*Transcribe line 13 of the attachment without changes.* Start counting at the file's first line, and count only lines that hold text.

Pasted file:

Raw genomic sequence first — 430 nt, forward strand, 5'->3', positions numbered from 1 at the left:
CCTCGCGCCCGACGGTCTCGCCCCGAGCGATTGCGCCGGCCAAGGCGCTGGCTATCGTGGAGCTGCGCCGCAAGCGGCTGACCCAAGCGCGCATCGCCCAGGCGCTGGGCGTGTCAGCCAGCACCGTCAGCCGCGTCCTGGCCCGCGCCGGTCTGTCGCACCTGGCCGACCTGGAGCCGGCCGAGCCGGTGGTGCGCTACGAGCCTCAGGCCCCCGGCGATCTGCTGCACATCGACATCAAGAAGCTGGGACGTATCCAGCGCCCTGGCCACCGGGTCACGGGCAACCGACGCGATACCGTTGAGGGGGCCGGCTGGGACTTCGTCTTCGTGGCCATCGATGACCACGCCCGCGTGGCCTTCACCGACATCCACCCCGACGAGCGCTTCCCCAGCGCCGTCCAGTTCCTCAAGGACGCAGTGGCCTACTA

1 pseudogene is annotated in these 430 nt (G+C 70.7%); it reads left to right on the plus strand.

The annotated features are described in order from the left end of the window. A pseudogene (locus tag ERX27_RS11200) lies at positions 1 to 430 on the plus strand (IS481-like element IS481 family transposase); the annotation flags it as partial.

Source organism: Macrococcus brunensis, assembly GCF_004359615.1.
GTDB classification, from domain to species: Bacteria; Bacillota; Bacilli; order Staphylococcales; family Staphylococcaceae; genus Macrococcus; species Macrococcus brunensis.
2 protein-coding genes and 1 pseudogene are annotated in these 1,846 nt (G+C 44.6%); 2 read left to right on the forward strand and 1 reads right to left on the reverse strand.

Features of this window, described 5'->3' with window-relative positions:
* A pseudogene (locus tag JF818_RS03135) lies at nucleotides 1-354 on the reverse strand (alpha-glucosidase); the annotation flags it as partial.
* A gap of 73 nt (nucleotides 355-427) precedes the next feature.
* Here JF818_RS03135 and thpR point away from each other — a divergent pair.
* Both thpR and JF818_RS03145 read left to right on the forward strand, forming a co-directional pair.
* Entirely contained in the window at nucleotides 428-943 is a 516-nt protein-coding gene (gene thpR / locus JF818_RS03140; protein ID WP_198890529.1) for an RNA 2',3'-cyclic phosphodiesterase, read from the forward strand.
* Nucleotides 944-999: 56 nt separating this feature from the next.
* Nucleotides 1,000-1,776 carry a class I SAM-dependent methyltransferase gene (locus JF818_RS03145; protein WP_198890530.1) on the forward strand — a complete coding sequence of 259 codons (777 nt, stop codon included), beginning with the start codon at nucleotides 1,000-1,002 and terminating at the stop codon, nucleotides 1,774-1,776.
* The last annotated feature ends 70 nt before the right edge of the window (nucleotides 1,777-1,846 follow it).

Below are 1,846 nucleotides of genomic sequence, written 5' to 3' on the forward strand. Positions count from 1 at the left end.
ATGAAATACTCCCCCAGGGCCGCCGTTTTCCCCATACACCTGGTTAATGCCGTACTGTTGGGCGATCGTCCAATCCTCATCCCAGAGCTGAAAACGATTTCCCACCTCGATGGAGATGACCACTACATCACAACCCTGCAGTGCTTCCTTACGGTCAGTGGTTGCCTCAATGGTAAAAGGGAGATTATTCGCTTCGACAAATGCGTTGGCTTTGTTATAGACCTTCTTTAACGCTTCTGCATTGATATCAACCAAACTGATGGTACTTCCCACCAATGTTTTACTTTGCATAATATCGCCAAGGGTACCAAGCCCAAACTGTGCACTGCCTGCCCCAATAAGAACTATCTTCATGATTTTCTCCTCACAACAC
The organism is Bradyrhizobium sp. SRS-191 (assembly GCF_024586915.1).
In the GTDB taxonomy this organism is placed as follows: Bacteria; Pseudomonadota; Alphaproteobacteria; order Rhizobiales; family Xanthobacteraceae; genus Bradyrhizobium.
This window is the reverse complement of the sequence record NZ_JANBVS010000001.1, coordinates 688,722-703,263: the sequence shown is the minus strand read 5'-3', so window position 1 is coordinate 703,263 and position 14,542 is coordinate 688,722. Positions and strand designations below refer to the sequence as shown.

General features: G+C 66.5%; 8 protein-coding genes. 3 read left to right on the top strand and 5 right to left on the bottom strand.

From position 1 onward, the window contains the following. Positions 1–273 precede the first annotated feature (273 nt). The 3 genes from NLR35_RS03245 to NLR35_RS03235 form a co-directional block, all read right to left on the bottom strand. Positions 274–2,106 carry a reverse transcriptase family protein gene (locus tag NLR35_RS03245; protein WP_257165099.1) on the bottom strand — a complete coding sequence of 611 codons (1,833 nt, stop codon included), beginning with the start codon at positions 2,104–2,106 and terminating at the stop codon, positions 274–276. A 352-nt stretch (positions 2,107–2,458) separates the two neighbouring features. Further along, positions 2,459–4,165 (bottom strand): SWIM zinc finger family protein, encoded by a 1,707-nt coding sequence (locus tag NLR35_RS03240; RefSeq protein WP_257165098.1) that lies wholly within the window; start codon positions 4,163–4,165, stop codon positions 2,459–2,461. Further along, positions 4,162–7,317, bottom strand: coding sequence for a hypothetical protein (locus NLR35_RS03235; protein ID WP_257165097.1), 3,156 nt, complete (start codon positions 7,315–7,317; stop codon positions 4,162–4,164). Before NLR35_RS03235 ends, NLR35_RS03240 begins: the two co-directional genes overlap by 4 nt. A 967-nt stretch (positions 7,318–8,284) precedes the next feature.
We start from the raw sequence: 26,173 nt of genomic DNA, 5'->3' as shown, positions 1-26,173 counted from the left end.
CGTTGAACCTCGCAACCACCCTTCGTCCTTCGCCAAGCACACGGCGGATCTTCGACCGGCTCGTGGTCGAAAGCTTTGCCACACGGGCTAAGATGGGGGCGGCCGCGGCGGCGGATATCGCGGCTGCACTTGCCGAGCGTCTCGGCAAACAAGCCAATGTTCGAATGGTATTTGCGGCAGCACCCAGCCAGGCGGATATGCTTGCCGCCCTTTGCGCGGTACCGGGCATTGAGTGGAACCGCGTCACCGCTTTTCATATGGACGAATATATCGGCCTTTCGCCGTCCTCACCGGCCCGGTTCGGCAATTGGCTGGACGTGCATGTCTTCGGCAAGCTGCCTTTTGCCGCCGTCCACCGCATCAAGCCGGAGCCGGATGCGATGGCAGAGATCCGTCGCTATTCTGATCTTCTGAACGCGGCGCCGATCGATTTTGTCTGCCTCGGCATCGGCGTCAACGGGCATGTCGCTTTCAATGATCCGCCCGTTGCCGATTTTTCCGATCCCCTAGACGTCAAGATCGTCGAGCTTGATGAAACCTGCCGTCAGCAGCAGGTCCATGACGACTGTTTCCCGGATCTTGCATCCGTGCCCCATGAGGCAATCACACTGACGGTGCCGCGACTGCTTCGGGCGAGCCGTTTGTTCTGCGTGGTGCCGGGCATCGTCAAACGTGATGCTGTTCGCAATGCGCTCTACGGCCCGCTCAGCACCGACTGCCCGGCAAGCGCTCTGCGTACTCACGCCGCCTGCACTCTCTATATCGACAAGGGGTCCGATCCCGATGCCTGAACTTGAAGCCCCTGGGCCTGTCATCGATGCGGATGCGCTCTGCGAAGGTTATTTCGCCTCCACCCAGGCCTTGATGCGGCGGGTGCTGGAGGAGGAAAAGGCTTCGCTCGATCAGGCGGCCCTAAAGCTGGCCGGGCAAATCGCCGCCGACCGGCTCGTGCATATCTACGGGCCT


* Entirely contained in the window at nucleotides 428-943 is a 516-nt protein-coding gene (gene thpR / locus JF818_RS03140; protein ID WP_198890529.1) for an RNA 2',3'-cyclic phosphodiesterase, read from the forward strand.